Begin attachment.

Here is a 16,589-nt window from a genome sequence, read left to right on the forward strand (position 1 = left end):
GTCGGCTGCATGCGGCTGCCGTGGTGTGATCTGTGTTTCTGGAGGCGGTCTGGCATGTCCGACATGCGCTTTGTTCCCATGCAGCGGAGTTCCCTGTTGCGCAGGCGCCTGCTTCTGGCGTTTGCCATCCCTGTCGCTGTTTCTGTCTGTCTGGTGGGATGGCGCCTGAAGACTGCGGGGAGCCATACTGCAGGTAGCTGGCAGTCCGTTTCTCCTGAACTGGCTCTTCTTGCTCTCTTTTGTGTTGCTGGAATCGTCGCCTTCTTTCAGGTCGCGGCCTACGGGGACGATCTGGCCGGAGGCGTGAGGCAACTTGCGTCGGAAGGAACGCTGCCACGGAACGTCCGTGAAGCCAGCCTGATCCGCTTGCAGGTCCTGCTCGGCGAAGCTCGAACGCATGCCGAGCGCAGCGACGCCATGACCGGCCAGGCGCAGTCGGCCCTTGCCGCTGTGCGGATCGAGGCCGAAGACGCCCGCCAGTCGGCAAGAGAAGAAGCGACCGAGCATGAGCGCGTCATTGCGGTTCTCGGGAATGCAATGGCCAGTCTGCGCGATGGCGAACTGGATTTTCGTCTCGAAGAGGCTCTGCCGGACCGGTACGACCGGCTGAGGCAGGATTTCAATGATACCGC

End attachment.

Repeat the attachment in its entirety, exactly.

Here is a 16,589-nt window from a genome sequence, read left to right on the forward strand (position 1 = left end):
GTCGGCTGCATGCGGCTGCCGTGGTGTGATCTGTGTTTCTGGAGGCGGTCTGGCATGTCCGACATGCGCTTTGTTCCCATGCAGCGGAGTTCCCTGTTGCGCAGGCGCCTGCTTCTGGCGTTTGCCATCCCTGTCGCTGTTTCTGTCTGTCTGGTGGGATGGCGCCTGAAGACTGCGGGGAGCCATACTGCAGGTAGCTGGCAGTCCGTTTCTCCTGAACTGGCTCTTCTTGCTCTCTTTTGTGTTGCTGGAATCGTCGCCTTCTTTCAGGTCGCGGCCTACGGGGACGATCTGGCCGGAGGCGTGAGGCAACTTGCGTCGGAAGGAACGCTGCCACGGAACGTCCGTGAAGCCAGCCTGATCCGCTTGCAGGTCCTGCTCGGCGAAGCTCGAACGCATGCCGAGCGCAGCGACGCCATGACCGGCCAGGCGCAGTCGGCCCTTGCCGCTGTGCGGATCGAGGCCGAAGACGCCCGCCAGTCGGCAAGAGAAGAAGCGACCGAGCATGAGCGCGTCATTGCGGTTCTCGGGAATGCAATGGCCAGTCTGCGCGATGGCGAACTGGATTTTCGTCTCGAAGAGGCTCTGCCGGACCGGTACGACCGGCTGAGGCAGGATTTCAATGATACCGC